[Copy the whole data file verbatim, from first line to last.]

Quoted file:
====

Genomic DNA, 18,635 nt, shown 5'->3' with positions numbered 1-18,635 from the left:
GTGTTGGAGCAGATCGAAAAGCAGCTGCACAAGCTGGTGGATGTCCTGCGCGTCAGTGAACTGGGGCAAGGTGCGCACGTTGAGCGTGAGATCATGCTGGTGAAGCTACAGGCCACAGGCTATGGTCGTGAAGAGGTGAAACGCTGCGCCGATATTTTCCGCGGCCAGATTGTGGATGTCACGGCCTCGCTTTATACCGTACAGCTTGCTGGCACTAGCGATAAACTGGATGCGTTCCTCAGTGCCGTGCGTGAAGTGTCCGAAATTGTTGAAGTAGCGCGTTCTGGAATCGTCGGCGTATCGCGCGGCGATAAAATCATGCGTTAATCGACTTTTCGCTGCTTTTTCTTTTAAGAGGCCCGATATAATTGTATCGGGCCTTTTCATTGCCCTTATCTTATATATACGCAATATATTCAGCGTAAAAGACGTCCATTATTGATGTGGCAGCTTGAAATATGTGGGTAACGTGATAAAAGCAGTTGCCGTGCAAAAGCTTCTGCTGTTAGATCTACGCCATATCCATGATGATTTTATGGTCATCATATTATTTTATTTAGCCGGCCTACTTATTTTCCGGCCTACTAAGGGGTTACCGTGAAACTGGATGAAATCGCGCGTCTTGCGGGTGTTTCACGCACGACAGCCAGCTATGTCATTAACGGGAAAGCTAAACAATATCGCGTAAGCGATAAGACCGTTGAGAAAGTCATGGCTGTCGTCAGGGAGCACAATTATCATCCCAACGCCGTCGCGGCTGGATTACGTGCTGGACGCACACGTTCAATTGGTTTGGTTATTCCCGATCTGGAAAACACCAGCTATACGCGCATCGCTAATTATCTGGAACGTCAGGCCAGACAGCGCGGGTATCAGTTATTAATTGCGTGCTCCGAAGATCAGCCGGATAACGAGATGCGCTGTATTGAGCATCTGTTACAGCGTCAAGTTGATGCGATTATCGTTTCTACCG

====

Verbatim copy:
Genomic DNA, 18,635 nt, shown 5'->3' with positions numbered 1-18,635 from the left:
GTGTTGGAGCAGATCGAAAAGCAGCTGCACAAGCTGGTGGATGTCCTGCGCGTCAGTGAACTGGGGCAAGGTGCGCACGTTGAGCGTGAGATCATGCTGGTGAAGCTACAGGCCACAGGCTATGGTCGTGAAGAGGTGAAACGCTGCGCCGATATTTTCCGCGGCCAGATTGTGGATGTCACGGCCTCGCTTTATACCGTACAGCTTGCTGGCACTAGCGATAAACTGGATGCGTTCCTCAGTGCCGTGCGTGAAGTGTCCGAAATTGTTGAAGTAGCGCGTTCTGGAATCGTCGGCGTATCGCGCGGCGATAAAATCATGCGTTAATCGACTTTTCGCTGCTTTTTCTTTTAAGAGGCCCGATATAATTGTATCGGGCCTTTTCATTGCCCTTATCTTATATATACGCAATATATTCAGCGTAAAAGACGTCCATTATTGATGTGGCAGCTTGAAATATGTGGGTAACGTGATAAAAGCAGTTGCCGTGCAAAAGCTTCTGCTGTTAGATCTACGCCATATCCATGATGATTTTATGGTCATCATATTATTTTATTTAGCCGGCCTACTTATTTTCCGGCCTACTAAGGGGTTACCGTGAAACTGGATGAAATCGCGCGTCTTGCGGGTGTTTCACGCACGACAGCCAGCTATGTCATTAACGGGAAAGCTAAACAATATCGCGTAAGCGATAAGACCGTTGAGAAAGTCATGGCTGTCGTCAGGGAGCACAATTATCATCCCAACGCCGTCGCGGCTGGATTACGTGCTGGACGCACACGTTCAATTGGTTTGGTTATTCCCGATCTGGAAAACACCAGCTATACGCGCATCGCTAATTATCTGGAACGTCAGGCCAGACAGCGCGGGTATCAGTTATTAATTGCGTGCTCCGAAGATCAGCCGGATAACGAGATGCGCTGTATTGAGCATCTGTTACAGCGTCAAGTTGATGCGATTATCGTTTCTACCG